On the outbreak of the war in 1914 the Directorate of Military Intelligence Section 5 (MI5) was established. In 1916 MI5 set up PMS2 to spy on the British socialist movement. Major Melville Lee was appointed as head of PMS2. One of his senior agents was Herbert Booth.

Alex Gordon was a journalist working for the Leicester Mail. In late 1916 he was recruited by Herbert Booth to work as an undercover agent working for PMS2. Booth told him that his boss, Major Lee, "is a crank on Socialism" and wanted him to "get in touch with people who might be likely to commit sabotage" against the state during the First World War. Gordon was paid £2 10s with bonuses. Herbert Booth added "the more exciting the copy (information), the better the governor (Major Lee) would be pleased." Booth then went on to say: "There is nothing particularly wrong about it (spying) and no names will be published and no harm done that way. You will be setting forth a list of facts. You will (need to) be able to state the case as to the militancy and the attitude of any people who may be there towards the war."

On 31st January 1917, Alice Wheeldon, Hettie Wheeldon, Winnie Mason and Alfred Mason were arrested and charged with plotting to murder the British Prime Minister David Lloyd George and Arthur Henderson, the leader of the Labour Party.

William Melville Lee gave evidence in court. He was asked by Saiyid Haidan Riza if Alex Gordon had a criminal record. He refused to answer this question and instead replied: "I have already already explained to you that I do not know the man. I cannot answer questions on matters beyond my own knowledge." He admitted he had instructed Herbert Booth to "get in touch with people who might be likely to commit sabotage".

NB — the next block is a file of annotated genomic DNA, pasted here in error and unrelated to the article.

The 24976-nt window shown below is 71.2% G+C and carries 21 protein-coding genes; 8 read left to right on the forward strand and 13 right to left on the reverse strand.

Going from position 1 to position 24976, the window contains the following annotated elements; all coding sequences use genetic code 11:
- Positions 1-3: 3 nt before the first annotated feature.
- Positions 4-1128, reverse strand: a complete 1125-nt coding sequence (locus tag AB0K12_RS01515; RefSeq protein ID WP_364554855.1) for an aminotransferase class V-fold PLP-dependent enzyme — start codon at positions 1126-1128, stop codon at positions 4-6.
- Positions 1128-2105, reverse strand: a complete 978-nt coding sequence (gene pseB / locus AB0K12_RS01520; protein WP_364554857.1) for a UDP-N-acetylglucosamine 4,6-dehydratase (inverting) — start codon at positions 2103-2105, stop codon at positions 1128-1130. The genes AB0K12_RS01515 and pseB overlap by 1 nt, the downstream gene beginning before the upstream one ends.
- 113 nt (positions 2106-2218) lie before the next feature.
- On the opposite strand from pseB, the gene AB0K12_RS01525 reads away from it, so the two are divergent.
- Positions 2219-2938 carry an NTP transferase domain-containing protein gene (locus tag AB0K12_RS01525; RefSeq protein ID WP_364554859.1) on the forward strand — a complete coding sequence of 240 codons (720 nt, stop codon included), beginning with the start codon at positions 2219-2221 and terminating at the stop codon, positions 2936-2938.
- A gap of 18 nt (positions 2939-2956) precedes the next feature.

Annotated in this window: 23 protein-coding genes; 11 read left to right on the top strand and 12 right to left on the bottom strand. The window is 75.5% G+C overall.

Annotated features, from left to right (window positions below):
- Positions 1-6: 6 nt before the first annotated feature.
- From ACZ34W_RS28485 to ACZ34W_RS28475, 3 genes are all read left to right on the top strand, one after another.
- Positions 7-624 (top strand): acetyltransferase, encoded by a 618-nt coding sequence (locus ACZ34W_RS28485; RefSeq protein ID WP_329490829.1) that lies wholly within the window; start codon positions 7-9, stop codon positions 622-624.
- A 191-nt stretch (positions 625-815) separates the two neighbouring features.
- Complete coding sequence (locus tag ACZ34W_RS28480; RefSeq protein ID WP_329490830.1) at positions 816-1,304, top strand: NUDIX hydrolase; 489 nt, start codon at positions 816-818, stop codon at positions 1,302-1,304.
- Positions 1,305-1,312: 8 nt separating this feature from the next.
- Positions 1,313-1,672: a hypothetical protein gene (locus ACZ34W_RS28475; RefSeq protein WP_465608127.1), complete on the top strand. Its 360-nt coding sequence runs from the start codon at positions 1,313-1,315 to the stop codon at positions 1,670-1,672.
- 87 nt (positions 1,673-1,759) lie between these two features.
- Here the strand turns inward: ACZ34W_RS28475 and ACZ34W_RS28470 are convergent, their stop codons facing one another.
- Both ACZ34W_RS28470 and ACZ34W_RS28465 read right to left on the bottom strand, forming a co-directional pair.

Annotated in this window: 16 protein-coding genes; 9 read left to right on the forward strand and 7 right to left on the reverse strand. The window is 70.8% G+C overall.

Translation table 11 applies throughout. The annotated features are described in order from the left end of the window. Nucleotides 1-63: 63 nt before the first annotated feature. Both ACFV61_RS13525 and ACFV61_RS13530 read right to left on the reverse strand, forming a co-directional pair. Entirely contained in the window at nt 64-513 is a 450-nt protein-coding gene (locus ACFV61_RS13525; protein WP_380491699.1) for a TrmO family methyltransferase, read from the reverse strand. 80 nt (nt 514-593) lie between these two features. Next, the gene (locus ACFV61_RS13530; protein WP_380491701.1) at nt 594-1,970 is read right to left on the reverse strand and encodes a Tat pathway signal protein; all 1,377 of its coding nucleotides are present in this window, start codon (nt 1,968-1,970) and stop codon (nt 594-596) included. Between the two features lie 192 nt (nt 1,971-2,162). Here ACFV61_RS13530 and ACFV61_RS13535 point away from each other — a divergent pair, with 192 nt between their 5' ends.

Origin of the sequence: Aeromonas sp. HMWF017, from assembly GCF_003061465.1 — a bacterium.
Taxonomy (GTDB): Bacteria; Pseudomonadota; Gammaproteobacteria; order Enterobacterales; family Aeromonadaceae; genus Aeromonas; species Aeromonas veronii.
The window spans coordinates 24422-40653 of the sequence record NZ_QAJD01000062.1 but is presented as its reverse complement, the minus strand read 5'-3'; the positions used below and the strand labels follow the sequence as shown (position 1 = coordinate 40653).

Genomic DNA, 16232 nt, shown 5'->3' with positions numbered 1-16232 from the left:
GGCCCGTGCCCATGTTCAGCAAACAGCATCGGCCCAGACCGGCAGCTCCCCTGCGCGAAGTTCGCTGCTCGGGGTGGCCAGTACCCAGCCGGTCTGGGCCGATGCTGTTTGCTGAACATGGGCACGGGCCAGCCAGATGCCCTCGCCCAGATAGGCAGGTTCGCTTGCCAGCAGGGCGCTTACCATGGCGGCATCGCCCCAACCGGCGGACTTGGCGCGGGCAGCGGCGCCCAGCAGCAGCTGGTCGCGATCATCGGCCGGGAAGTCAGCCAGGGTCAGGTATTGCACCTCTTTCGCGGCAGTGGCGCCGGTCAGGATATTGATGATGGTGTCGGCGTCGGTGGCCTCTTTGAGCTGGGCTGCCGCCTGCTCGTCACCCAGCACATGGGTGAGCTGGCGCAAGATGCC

Saiyid Haidan Riza argued that this was the first trial in English legal history to rely on the evidence of a secret agent. As Nicola Rippon pointed out in her book, The Plot to Kill Lloyd George (2009): "Riza declared that much of the weight of evidence against his clients was based on the words and actions of a man who had not even stood before the court to face examination." Riza argued: "I challenge the prosecution to produce Gordon. I demand that the prosecution shall produce him, so that he may be subjected to cross-examination. It is only in those parts of the world where secret agents are introduced that the most atrocious crimes are committed. I say that Gordon ought to be produced in the interest of public safety. If this method of the prosecution goes unchallenged, it augurs ill for England."

The judge disagreed with the objection to the use of secret agents. "Without them it would be impossible to detect crimes of this kind." However, he admitted that if the jury did not believe the evidence of Herbert Booth, then the case "to a large extent fails". Apparently, the jury did believe the testimony of Booth and after less than half-an-hour of deliberation, they found Alice Wheeldon, Winnie Mason and Alfred Mason guilty of conspiracy to murder. Alice was sentenced to ten years in prison. Alfred got seven years whereas Winnie received "five years' penal servitude."

On 13th March, three days after the conviction, the Amalgamated Society of Engineers, published an open letter to the Home Secretary that included the following: "We demand that the Police Spies, on whose evidence the Wheeldon family is being tried, be put in the Witness Box, believing that in the event of this being done fresh evidence will be forthcoming which will put a different complexion on the case."

Basil Thomson, the Deputy Commissioner of the Metropolitan Police, was also unconvinced by the guilt of Alice Wheeldon and her family. Thomson later said that he had "an uneasy feeling that he himself might have acted as what the French call an agent provocateur - an inciting agent - by putting the idea into the woman's head, or, if the idea was already there, by offering to act as the dart-thrower."

This controversial case resulted in the PMS2 being closed down in 1917. Major Lee retired to his home, Stoke House in Headington. Later that year he established and edited a journal called Industrial Peace, which circulated information on left-wing political organizations and individuals.

http://www.spartacus.schoolnet.co.uk/CRImelvilleLee.htm

http://www.spartacus.schoolnet.co.uk/CRIgordonA.htm

http://www.spartacus.schoolnet.co.uk/CRIboothH.htm